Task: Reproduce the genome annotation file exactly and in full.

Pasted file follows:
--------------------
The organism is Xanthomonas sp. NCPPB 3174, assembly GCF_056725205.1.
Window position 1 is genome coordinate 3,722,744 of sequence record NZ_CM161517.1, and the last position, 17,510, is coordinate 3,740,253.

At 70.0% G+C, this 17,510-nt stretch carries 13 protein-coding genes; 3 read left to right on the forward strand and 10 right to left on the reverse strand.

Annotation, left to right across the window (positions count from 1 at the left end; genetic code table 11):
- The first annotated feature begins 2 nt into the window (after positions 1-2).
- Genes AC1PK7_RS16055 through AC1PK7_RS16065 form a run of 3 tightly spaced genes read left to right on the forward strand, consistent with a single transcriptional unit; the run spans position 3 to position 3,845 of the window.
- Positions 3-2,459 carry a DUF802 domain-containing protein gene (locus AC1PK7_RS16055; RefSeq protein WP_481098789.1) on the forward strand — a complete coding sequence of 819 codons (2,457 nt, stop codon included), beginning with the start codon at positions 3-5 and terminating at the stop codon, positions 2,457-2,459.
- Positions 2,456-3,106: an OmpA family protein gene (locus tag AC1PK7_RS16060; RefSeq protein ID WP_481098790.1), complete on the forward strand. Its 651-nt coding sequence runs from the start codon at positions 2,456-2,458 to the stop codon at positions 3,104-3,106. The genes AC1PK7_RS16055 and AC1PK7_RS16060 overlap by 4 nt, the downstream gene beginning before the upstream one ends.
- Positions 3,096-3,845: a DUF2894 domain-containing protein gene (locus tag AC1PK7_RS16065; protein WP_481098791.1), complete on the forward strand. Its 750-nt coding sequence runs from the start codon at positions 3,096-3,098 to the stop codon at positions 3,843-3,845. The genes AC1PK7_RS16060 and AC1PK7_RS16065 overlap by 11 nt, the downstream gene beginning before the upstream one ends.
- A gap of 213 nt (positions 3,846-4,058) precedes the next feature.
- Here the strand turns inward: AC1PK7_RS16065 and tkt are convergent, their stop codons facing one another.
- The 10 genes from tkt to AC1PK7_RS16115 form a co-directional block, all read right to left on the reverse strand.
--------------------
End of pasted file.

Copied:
The organism is Xanthomonas sp. NCPPB 3174, assembly GCF_056725205.1.
Window position 1 is genome coordinate 3,722,744 of sequence record NZ_CM161517.1, and the last position, 17,510, is coordinate 3,740,253.

At 70.0% G+C, this 17,510-nt stretch carries 13 protein-coding genes; 3 read left to right on the forward strand and 10 right to left on the reverse strand.

Annotation, left to right across the window (positions count from 1 at the left end; genetic code table 11):
- The first annotated feature begins 2 nt into the window (after positions 1-2).
- Genes AC1PK7_RS16055 through AC1PK7_RS16065 form a run of 3 tightly spaced genes read left to right on the forward strand, consistent with a single transcriptional unit; the run spans position 3 to position 3,845 of the window.
- Positions 3-2,459 carry a DUF802 domain-containing protein gene (locus AC1PK7_RS16055; RefSeq protein WP_481098789.1) on the forward strand — a complete coding sequence of 819 codons (2,457 nt, stop codon included), beginning with the start codon at positions 3-5 and terminating at the stop codon, positions 2,457-2,459.
- Positions 2,456-3,106: an OmpA family protein gene (locus tag AC1PK7_RS16060; RefSeq protein ID WP_481098790.1), complete on the forward strand. Its 651-nt coding sequence runs from the start codon at positions 2,456-2,458 to the stop codon at positions 3,104-3,106. The genes AC1PK7_RS16055 and AC1PK7_RS16060 overlap by 4 nt, the downstream gene beginning before the upstream one ends.
- Positions 3,096-3,845: a DUF2894 domain-containing protein gene (locus tag AC1PK7_RS16065; protein WP_481098791.1), complete on the forward strand. Its 750-nt coding sequence runs from the start codon at positions 3,096-3,098 to the stop codon at positions 3,843-3,845. The genes AC1PK7_RS16060 and AC1PK7_RS16065 overlap by 11 nt, the downstream gene beginning before the upstream one ends.
- A gap of 213 nt (positions 3,846-4,058) precedes the next feature.
- Here the strand turns inward: AC1PK7_RS16065 and tkt are convergent, their stop codons facing one another.
- The 10 genes from tkt to AC1PK7_RS16115 form a co-directional block, all read right to left on the reverse strand.